October 15, 2019 |
DAVID PUGLIESE, OTTAWA CITIZEN
The U.S. should follow Canada's lead in putting far-right extremist groups on its list of outlawed terrorist organizations, a new report on the danger of the white supremacist movement recommends.
There is also a growing trend for white supremacist groups to seek military training and experience in foreign conflicts, particularly in Ukraine, warns the New York-based Soufan Center in its report “White Supremacy Extremism: The Transnational Rise of The Violent White Supremacist Movement.
U.S. government efforts to fight white supremacy extremism (WSE) are lacking despite the increasing danger it poses, the report pointed out. “White supremacy extremism is a transnational challenge — its tentacles reach from Canada to Australia, and the United States to Ukraine – but it has evolved at a different pace in different parts of the world,” noted the report. “To make serious progress, the United States should consider building upon Canada and the United Kingdom's leadership by sanctioning transnational WSE groups as foreign terrorist organizations.”
The report specifically pointed to Canadian efforts against the international neo-Nazi network called Blood & Honor. In June, Canada for the first time added right-wing extremist groups to its list of terrorist organizations. Blood & Honor as well as its armed branch, Combat 18, which has carried out murders and bombings around the world, were both put on the list. Blood & Honor was founded in the United Kingdom in the late 1980s but has supporters in Canada.
By designating white supremacist groups as international terrorists, the U.S. government could hinder the travel of their members and prosecute individuals for providing material support to designated groups. In 2018 white supremacist extremists were connected to 50 murders in the U.S.
The Soufan Center, created by former FBI agent Ali Soufan who was involved in a number of counter-terrorism cases, also warned white nationalists have been traveling to Ukraine to learn combat skills. Such recruits are on both sides of the conflict between Ukraine and pro-Russian separatists and an estimated 17,000 foreigners from 50 countries have gone to fight in that war, it added.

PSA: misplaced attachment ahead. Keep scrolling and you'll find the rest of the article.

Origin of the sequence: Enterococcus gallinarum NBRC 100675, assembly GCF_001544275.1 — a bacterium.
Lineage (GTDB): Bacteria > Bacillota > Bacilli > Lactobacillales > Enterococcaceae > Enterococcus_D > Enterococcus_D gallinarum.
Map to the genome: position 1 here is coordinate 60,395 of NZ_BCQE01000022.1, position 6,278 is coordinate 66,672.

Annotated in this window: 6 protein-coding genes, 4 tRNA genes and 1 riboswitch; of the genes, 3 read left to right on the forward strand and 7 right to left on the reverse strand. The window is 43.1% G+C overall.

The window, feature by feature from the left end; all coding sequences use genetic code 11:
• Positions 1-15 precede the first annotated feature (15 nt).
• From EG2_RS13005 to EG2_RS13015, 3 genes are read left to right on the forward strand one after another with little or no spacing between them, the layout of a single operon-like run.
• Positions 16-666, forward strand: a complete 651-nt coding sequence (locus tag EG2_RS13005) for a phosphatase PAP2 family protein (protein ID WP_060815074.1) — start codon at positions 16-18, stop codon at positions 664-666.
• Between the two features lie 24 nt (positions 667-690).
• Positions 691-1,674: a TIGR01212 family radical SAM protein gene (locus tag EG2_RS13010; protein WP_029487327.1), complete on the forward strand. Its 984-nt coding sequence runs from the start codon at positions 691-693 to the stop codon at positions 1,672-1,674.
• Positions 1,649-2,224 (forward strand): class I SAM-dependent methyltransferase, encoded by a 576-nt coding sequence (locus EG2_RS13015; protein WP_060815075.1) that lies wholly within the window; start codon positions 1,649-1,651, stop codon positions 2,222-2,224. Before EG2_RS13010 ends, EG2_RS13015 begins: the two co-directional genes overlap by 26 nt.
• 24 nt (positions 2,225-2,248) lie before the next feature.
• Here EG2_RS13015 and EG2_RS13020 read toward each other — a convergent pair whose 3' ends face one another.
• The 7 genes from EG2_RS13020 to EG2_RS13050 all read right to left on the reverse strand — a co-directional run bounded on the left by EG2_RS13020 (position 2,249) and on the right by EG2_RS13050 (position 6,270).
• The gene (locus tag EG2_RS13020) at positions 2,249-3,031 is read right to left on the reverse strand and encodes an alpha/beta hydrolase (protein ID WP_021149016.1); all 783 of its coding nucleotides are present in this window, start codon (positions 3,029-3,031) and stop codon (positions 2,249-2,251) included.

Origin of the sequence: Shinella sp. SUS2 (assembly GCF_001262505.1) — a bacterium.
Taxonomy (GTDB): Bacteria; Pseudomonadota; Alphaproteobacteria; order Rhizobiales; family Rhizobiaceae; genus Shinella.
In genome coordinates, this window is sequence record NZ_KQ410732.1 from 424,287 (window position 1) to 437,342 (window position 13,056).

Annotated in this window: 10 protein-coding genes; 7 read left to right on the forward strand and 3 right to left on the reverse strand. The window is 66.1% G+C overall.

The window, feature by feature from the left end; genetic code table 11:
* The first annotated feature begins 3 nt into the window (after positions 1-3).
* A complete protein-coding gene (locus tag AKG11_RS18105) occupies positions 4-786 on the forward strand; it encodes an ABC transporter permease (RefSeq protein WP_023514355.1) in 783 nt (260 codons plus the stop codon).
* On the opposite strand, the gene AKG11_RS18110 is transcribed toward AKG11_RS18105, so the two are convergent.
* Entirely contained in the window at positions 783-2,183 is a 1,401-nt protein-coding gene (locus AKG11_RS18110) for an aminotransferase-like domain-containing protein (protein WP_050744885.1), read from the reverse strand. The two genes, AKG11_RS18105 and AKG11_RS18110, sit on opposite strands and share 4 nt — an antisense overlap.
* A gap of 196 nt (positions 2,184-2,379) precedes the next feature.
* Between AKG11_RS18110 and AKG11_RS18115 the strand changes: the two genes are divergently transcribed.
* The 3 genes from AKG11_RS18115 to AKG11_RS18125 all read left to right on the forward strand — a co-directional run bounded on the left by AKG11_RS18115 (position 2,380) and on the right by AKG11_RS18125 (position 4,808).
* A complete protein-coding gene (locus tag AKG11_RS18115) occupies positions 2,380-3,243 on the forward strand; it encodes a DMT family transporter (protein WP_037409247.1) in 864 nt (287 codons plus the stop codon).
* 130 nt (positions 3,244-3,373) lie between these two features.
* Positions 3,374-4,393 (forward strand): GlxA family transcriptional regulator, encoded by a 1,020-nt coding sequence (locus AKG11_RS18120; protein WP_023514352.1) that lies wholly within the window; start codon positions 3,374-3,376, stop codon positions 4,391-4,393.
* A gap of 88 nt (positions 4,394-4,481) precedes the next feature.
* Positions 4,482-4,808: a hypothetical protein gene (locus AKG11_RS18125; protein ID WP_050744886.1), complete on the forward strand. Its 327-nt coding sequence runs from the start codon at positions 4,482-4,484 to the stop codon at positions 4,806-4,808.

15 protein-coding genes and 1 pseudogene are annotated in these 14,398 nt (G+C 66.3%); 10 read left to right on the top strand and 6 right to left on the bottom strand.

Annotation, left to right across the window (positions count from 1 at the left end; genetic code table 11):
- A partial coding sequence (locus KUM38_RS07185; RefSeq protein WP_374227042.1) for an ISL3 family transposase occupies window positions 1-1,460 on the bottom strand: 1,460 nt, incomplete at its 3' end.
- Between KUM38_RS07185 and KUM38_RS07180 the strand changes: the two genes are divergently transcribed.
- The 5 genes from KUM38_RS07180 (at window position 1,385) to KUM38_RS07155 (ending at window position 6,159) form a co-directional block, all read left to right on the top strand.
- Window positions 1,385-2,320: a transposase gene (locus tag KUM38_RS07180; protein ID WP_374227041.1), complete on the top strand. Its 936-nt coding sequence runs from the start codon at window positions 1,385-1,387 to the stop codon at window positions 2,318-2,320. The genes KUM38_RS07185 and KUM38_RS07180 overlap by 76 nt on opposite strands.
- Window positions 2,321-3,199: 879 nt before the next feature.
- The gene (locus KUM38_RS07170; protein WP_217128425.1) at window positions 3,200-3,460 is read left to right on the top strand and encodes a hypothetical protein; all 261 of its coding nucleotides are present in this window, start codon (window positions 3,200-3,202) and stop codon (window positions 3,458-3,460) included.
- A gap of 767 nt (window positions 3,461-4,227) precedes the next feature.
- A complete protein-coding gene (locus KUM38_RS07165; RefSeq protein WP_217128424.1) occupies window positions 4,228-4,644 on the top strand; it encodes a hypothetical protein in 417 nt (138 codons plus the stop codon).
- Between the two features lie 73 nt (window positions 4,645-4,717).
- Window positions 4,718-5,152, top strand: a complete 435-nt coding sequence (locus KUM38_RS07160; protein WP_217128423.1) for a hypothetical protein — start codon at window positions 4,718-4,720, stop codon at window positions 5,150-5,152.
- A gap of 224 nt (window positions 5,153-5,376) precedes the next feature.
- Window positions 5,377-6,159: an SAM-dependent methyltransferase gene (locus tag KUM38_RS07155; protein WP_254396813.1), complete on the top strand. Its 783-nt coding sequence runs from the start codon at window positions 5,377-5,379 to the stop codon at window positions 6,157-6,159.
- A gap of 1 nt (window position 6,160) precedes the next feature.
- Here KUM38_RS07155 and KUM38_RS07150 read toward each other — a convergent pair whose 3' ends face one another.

“In Ukraine, the Azov Battalion has recruited foreign fighters motivated by white supremacy and neo-Nazi beliefs, including many from the West, to join its ranks and receive training, indoctrination, and instruction in irregular warfare,” the report outlined.
The Azov Battalion has been formerly incorporated into the Ukrainian military, at least in theory, the report added. But the battalion has cultivated a relationship with members of the Atomwaffen Division, a U.S.-based neo-Nazi terrorist network.
In late September police arrested a U.S. Army soldier in Kansas for allegedly sharing bomb-making instructions online and discussing attacks on the news media, left-leaning activists and former U.S. Congressman Beto O'Rourke. The soldier, Jarrett William Smith, was interested in joining the Azov Battalion in Ukraine, according to the FBI. He was corresponding with another man in Texas who had fought in Ukraine for a right-wing extremist organization.
In June 2018 Canadian government and military officials in Ukraine met with members of the Azov Battalion, which earlier that year had been banned by the U.S. Congress from receiving American arms because of its links to neo-Nazis
The Canadians were photographed with battalion members, images which were shared on the unit's social media site
In a statement to this newspaper Department of National Defence spokesman Dan Le Bouthillier said the meeting was planned by Ukrainian authorities and Canadian representatives had no prior knowledge of those who would be invited.
“Canada has not, does not, and will not be providing support to Azov and affiliated entities,” Le Bouthillier said. “Canada is strongly opposed to the glorification of Nazism and all forms of racism, racial discrimination, xenophobia, intolerance and extremism.”
The Soufan Center report also noted that Russian neo-Nazis have links with white supremacists in western nations. On the other side of the conflict in Ukraine, Russian groups like the Russian Imperial Movement and its paramilitary unit have also attracted and trained foreign fighters motivated by white supremacy and neo-Nazi beliefs, the report added.